Crews spent Wednesday digging and trying to clear away debris left over from a massive mudslide on Highway 17 in the Santa Cruz Mountains and Caltrans officials predicted they will be out there all night.
The seemingly endless mudslides, both large and small, have made it an agonizing year for commuters on Highway 17. Crews are using lights and special machinery, known as the Spider, to work on Tuesday’s slide.
The Spider was brought in from San Luis Obispo. Its wheels are on mechanical arms that extend into four legs, so it stays stable while it digs and moves uphill like a spider. That capability is crucial on a top heavy slide, such as this one, according to Caltrans.
It’s “kind of like digging a hole in the sand,” said Caltrans engineer Devin Porr. “As you dig a hole, the sand fills in from the top. So this machinery allows us to get to the top, remove the top, working down, and cut this slope to a more stable position."
Also in the Santa Cruz Mountains, a large sinkhole on Skyland Road swallowed up a van late Tuesday night, shutting down yet another route to mountain communities. The driver was on the way back from the store and rolled right into the washed out road, escaping uninjured.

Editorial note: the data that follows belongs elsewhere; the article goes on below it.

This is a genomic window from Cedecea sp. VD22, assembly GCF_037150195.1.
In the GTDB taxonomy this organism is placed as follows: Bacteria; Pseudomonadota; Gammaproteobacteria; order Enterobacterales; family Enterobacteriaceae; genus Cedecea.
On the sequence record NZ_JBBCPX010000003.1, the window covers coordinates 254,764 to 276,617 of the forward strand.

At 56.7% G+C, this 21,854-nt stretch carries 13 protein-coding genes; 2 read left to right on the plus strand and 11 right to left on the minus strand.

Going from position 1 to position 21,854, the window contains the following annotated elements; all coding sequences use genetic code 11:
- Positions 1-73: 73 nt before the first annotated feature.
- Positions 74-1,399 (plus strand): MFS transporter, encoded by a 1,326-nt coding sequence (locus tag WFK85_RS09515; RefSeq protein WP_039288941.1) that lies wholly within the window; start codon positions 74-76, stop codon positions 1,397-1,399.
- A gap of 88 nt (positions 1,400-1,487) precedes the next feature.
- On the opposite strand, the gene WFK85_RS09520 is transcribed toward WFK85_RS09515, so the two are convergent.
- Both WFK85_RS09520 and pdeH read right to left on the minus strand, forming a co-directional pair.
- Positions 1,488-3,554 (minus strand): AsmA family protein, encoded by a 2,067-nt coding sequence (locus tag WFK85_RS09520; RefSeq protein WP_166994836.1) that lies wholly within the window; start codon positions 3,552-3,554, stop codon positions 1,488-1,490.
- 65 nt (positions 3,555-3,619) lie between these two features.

Resident Dana Scoby said she had passed over that part of the road about an hour before it gave way.
"It was flat, no stream going under there," she said. "I don't believe there was a culvert or anything."
Meanwhile, drivers that rely on Highway 17 have endured many delays during the Bay Area’s storms. One such instance occurred during a mudslide last month at the exact location of the latest one – near Scotts Valley – that tied up traffic starting Tuesday.
And Caltrans officials admit that more ambitious plans are needed to address the recurring issue.
"I'm a nurse, so I have to get to work,” said Denise Baird of Santa Cruz. “So yeah, it's been a big problem this year, and our back road, which is the Summit, also had mudslides."
When asked about the frustrated commuters and Caltrans’ plans to stabilize these parts of the Santa Cruz Mountains, Porr replied, “We’re looking at those now.”
He said: "A long-term solution could be putting up a larger rock catch system."
While another “would be to get in here and lay the slope back, and cut it to a much shallower angle,” Porr noted.
The solution will ultimately depend on factors including state funding and how long Caltrans can afford to keep Highway 17 closed to do the work.
But at least temporarily, officials are focused on keeping drivers moving in single lanes, both north and south bound.
"That will be through the weekend as long as this next storm doesn't do anything unexpected,” said Trista Draka, a spokeswoman for the Santa Cruz California Highway Patrol.
Meanwhile, some drivers were relieved to have even a single lane open during the cleanup.
"It's kind of fun,” said Gabriel Carmona of San Jose. “You can still get through. It might take a little while but it's all right, as long as you plan it right."
There was no estimated times for reopening Skyland Road or the northbound lanes of Highway 17, but crews were working through the night, hoping to stabilize the hillside before the rain returns Thursday morning.